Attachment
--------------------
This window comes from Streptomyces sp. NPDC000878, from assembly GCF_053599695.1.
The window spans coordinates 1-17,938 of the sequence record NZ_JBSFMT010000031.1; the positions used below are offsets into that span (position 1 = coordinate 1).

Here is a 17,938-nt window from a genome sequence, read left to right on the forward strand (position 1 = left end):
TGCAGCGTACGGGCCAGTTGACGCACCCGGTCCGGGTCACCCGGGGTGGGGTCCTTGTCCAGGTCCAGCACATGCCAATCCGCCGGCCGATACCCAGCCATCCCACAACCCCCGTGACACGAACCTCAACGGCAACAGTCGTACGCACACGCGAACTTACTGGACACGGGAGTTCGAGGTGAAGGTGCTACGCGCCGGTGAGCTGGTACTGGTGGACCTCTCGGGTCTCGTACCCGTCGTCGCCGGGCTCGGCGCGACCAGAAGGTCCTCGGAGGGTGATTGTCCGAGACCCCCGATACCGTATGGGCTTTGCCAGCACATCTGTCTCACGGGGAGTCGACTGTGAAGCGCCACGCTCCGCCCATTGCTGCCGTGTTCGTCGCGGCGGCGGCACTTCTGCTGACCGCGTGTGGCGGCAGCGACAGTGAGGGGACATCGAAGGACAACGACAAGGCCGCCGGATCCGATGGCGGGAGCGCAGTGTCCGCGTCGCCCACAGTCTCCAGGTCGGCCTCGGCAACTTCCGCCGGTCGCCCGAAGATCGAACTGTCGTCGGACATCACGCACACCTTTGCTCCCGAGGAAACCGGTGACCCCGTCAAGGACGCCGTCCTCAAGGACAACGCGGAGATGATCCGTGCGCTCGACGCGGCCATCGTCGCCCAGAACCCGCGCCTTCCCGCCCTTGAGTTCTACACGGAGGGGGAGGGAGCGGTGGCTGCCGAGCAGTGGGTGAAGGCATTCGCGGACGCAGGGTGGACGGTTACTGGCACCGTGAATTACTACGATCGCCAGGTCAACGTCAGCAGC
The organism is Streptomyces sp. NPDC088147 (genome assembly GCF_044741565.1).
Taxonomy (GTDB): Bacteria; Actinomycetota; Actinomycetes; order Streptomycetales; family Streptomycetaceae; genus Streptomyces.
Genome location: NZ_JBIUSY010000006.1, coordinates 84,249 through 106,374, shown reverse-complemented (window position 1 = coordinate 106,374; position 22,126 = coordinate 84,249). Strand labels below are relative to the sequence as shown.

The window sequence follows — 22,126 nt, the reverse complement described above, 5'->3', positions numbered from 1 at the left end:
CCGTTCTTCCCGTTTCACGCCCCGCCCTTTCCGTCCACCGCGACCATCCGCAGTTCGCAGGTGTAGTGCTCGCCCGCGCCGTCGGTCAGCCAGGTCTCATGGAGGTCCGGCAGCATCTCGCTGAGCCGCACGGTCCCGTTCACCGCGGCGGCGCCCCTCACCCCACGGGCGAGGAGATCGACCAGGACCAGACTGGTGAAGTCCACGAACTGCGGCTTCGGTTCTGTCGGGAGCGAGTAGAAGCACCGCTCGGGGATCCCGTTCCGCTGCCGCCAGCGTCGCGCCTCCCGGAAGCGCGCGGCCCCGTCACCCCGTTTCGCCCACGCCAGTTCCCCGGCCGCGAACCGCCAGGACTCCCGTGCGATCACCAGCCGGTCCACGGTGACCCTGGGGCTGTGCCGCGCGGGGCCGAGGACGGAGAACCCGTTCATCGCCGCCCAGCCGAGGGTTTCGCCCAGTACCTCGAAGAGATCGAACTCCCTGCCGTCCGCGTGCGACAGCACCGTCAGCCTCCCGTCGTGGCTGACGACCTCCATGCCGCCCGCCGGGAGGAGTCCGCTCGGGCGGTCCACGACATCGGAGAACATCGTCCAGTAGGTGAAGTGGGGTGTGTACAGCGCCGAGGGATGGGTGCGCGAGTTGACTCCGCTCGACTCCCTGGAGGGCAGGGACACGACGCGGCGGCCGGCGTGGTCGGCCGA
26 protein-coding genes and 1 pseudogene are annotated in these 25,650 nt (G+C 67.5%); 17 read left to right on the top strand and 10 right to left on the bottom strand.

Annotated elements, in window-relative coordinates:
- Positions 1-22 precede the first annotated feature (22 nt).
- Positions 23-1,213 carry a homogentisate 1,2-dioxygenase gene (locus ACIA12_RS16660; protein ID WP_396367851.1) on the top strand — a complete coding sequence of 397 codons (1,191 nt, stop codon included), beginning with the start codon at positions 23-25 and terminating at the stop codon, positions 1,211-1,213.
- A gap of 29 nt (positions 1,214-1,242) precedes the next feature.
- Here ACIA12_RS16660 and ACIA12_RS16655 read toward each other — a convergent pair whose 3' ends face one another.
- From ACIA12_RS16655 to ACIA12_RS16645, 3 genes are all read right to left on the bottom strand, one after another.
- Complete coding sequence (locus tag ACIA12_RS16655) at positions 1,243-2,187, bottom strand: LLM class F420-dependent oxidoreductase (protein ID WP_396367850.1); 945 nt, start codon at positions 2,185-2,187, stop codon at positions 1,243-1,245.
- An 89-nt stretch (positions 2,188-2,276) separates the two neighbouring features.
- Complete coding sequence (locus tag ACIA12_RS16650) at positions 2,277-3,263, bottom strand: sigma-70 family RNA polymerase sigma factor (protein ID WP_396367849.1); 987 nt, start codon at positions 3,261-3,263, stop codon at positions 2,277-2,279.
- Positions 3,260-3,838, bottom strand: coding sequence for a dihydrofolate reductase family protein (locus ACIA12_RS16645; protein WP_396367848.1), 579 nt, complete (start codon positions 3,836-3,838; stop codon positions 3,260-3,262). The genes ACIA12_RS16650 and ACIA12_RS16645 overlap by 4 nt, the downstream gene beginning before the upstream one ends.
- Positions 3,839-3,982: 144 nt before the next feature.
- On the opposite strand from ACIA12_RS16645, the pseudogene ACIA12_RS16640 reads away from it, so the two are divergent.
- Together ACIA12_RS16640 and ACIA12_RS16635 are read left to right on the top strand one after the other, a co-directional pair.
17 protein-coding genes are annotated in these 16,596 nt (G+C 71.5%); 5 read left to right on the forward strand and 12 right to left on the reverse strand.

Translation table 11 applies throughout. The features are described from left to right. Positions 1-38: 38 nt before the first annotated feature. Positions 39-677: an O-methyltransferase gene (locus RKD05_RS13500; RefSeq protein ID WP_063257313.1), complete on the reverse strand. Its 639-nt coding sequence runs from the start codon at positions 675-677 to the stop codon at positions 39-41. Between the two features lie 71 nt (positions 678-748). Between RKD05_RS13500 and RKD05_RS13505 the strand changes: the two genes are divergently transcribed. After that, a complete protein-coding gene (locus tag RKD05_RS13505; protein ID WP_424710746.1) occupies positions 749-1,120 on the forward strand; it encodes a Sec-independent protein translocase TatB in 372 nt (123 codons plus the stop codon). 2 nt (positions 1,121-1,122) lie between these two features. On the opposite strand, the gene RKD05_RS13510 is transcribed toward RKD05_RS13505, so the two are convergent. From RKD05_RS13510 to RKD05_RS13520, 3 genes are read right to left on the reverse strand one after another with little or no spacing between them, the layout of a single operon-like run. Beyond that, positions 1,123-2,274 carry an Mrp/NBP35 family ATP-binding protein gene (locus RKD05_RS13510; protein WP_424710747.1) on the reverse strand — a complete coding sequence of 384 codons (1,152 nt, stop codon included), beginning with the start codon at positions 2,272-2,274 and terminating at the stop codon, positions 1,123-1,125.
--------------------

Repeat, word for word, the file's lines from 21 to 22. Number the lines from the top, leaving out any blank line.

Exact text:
- Positions 3,839-3,982: 144 nt before the next feature.
- On the opposite strand from ACIA12_RS16645, the pseudogene ACIA12_RS16640 reads away from it, so the two are divergent.